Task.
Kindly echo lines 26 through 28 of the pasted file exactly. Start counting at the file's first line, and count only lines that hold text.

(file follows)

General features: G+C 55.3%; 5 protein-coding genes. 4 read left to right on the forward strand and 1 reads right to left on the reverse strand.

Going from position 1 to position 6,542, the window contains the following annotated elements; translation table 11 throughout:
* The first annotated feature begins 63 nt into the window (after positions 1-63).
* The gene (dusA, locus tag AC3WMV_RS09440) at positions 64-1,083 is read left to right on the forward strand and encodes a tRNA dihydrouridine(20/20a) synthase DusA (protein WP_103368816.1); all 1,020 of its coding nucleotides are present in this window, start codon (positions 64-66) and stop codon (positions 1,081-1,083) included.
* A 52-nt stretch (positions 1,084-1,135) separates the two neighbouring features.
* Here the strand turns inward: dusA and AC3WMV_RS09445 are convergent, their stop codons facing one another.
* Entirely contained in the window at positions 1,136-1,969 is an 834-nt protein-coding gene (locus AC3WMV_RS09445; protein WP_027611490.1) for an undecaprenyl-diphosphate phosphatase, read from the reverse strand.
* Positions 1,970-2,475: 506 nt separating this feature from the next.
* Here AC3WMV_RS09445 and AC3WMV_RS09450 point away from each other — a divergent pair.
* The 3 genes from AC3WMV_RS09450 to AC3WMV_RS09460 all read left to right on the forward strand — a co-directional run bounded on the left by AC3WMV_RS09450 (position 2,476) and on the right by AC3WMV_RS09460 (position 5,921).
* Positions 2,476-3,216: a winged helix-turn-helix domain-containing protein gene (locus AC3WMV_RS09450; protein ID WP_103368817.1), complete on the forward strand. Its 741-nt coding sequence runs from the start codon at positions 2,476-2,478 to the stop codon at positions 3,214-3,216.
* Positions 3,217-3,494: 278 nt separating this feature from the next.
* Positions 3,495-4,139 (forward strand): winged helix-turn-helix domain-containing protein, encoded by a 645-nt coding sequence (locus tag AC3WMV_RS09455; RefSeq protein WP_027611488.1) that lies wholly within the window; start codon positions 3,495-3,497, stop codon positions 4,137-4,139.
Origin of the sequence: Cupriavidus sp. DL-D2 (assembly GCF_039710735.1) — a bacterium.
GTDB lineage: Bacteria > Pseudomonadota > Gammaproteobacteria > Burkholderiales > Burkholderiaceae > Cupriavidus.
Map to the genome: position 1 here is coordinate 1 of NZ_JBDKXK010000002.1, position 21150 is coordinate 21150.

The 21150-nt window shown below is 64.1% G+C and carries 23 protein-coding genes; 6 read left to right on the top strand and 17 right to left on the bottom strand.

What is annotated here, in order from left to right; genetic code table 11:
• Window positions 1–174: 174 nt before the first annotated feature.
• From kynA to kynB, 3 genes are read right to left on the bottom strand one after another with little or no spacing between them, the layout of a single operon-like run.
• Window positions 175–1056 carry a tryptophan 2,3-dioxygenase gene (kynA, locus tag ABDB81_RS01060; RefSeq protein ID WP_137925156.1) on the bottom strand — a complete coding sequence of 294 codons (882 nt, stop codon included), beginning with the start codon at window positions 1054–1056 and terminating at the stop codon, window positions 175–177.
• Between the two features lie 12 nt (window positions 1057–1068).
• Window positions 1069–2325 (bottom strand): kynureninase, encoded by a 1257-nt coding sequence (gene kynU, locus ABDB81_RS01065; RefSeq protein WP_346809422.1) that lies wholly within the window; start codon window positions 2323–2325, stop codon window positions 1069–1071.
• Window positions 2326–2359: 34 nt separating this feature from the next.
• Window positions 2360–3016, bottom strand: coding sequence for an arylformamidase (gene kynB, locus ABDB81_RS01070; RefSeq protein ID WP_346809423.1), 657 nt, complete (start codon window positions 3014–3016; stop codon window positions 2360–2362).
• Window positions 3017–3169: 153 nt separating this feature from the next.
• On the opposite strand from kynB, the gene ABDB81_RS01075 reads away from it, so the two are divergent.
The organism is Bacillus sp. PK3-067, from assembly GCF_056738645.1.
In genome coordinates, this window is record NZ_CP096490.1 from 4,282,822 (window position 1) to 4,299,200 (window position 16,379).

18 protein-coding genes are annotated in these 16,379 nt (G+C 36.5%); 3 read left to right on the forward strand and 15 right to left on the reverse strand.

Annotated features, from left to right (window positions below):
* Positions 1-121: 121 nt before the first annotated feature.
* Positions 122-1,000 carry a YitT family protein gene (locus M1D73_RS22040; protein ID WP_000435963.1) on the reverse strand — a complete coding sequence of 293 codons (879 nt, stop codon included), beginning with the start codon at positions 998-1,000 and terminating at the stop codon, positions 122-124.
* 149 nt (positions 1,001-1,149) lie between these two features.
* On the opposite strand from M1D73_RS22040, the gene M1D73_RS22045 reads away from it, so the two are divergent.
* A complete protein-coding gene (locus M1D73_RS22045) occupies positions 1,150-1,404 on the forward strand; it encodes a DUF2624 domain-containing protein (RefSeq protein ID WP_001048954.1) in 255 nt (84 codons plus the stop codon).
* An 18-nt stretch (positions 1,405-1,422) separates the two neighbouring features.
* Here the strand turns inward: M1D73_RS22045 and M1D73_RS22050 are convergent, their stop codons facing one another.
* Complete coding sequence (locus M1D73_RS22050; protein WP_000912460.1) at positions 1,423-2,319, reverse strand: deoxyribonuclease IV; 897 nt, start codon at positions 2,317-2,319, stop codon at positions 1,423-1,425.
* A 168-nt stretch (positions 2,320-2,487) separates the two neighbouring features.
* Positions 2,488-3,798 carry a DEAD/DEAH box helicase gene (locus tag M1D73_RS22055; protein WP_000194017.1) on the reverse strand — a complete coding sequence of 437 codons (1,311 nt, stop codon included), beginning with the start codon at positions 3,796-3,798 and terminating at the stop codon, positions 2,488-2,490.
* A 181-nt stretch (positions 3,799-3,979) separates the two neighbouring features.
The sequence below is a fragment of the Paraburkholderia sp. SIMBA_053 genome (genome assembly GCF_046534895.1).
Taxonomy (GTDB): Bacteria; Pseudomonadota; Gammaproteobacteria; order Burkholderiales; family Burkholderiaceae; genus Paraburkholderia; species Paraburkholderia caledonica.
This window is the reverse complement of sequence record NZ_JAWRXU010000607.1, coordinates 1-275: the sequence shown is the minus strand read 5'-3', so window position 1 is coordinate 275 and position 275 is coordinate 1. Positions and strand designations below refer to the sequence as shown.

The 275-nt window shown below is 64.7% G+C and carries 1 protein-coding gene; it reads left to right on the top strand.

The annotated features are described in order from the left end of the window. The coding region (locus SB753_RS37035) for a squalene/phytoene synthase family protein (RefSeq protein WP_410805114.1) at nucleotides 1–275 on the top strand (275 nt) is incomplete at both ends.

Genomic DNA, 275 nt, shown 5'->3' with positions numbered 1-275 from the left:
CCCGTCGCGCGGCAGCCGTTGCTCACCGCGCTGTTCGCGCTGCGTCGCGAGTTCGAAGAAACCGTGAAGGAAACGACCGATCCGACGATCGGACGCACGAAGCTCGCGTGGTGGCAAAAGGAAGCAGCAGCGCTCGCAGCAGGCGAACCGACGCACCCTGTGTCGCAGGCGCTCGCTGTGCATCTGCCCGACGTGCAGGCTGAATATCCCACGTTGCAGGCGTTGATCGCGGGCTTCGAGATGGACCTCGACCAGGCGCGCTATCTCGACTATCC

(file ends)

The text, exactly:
• Window positions 3017–3169: 153 nt separating this feature from the next.
• On the opposite strand from kynB, the gene ABDB81_RS01075 reads away from it, so the two are divergent.
The organism is Bacillus sp. PK3-067, from assembly GCF_056738645.1.